Diana: Scandal of body mix-up
BUNGLING French officials mistook the body of Princess Diana’s lover for her driver in the hours after the fatal crash.
The astonishing development, revealed for the first time by the Daily Express today, is one of a catalogue of blunders which plunged the inquiry into chaos from day one.
Professor Dominique Lecomte – the pathologist who faces an investigation over the mix-up – registered driver Henri Paul with the number 2146.
But this had already been assigned to Dodi Fayed’s body and Paul should have been given number 2147.
The numbers were scribbled on bracelets attached to the right wrists of each corpse. Lawyers and medics fear blood samples which were said to prove that Paul was high on drink and drugs may in fact belong to someone not connected to the crash.
A lawyer who has worked on the case for nine years said: "This terrible error illustrated exactly how over-worked and inefficient many of the staff had become.
"When you’re dealing with the death of the mother of the future King of Britain this is totally unacceptable. Worst of all it was one of a series of mistakes which have compromised all the initial evidence.
The lawyer added: "The first 24 hours after any tragedy is crucial for gathering the best evidence. In this respect, the French failed to do their job properly."
Such errors have finally emerged after France decided
to re-open the case.
"If the French authorities were able to mix up Paul’s body with Dodi Fayed’s then it’s pretty clear that they were able to mix up blood samples too," a French legal source close to the case said.
"This is a complete scandal and adds weight to all the conspiracy theories."
Another source said: "These [errors] were not simply a result of over-work but a series of deliberate fabrications and falsifications to show that the driver Henri Paul was drunk and under the influence of drugs."
Lecomte worked through the night examining and then writing a report on Diana’s body at the Pitie Salpetriere hospital in Paris.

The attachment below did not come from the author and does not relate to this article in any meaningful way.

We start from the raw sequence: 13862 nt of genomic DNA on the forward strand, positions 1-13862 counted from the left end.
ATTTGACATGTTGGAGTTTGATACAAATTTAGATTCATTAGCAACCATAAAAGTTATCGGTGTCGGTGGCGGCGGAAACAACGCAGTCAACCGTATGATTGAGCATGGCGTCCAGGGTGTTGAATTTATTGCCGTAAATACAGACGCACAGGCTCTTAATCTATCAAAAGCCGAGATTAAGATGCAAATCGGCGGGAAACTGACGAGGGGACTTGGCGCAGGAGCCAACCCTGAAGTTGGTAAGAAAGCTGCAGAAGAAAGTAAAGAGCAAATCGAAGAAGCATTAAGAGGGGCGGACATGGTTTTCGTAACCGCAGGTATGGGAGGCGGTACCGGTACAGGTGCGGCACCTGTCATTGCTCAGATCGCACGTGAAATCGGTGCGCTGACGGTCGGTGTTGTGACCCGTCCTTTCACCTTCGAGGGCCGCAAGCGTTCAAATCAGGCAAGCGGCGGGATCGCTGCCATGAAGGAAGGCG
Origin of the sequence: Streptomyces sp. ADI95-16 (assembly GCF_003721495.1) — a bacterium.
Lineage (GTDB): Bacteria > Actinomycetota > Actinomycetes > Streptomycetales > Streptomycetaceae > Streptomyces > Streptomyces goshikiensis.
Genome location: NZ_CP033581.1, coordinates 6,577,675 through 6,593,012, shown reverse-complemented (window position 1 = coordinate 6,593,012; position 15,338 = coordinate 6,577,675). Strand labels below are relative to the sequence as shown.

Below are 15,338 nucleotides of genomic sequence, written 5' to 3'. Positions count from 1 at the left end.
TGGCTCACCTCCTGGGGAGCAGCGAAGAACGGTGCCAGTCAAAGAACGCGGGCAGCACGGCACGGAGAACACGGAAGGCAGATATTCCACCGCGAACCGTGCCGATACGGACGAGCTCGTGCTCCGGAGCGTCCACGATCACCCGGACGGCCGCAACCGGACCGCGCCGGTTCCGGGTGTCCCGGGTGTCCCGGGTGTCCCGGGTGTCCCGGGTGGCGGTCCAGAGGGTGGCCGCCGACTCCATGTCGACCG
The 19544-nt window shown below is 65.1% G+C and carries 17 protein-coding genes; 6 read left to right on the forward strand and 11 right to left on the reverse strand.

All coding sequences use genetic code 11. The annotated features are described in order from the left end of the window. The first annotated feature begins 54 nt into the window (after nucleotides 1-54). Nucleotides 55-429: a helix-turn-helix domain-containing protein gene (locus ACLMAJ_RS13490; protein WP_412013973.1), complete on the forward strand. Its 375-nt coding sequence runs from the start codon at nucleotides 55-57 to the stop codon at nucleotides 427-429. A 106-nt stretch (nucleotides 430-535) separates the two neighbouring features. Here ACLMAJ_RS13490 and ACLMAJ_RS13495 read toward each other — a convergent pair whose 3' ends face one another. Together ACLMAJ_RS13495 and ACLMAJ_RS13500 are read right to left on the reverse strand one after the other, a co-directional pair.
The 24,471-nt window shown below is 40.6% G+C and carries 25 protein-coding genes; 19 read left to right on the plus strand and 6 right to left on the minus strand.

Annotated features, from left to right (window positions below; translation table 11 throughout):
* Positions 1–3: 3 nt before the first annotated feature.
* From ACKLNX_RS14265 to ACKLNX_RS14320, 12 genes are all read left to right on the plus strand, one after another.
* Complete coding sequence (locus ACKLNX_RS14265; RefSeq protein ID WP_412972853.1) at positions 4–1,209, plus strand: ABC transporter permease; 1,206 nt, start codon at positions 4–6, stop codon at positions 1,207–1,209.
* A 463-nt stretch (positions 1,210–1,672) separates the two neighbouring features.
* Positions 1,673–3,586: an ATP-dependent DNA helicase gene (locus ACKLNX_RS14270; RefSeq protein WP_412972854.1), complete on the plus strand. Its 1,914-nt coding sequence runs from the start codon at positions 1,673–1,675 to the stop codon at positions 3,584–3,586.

She then went to the city’s Medical Legal Institute to examine and report on Dodi and Paul’s bodies.
But she faces severe criticism for a number of
Allowing samples to be stored alongside others belonging to different people. Not taking DNA samples from Paul which would prove the blood was his.
Such errors have confirmed that the French director of public prosecutions was right to authorise a judge to re-examine evidence provided by forensic experts.
Reports by Lecomte, France’s most senior pathologist, and Dr Gilbert Pepin, who tested Paul’s blood, were central to the initial finding that the deaths were a simple road accident caused by a drunk-driver.
Paul was said to be more than three times over the legal drink limit when the Mercedes he was driving crashed into the underpass in Paris.
Doubts over the veracity of the blood tests led Thierry Bellancourt, France’s deputy chief judge, to order Lecomte and Pepin to be questioned again.
A source close to the investigation said: "It appears reports have been falsified. There have been many lies and much cheating in this inquiry."
Lecomte and Pepin could face criminal charges and prison sentences if their new depositions reveal that they lied in the past.
It now makes it impossible for investigators to say with certainty that Diana and Dodi died in a simple road accident and adds weight to claims of a cover-up.
While Lecomte testified on oath that she took just three blood samples from Paul, a log book shows five samples were taken, suggesting the extra samples may have been wrongly attributed to Paul.
Pepin said one sample he tested showed Paul had
1.74 grams per litre of alcohol in his blood.
Bellancourt’s inquiry followed complaints from lawyers acting for Paul’s parents and Dodi’s father, Mohamed Al Fayed, the owner of Harrods and the Ritz hotel in Paris.
Mr Al Fayed has claimed that Diana was killed by MI6 and the blood tests were tampered with to cover up the murder plot.
He is convinced that the "window" provided between the blood samples being taken and finally tested allowed secret agents to replace them with someone else’s blood.
It is alleged blood samples from a suicide victim could have been swapped with Paul’s on the orders of the security services. This would explain why the readings found in the chauffeur’s blood were so extraordinary.
Tests carried out showed such high levels of carbon monoxide that Paul would have been unable to stand, let alone drive.
All of the new evidence has been given to Scotland Yard officers working on Oper-ation Paget, the British inquiry into Diana’s death led by former Met Police Commissioner Lord Stevens.
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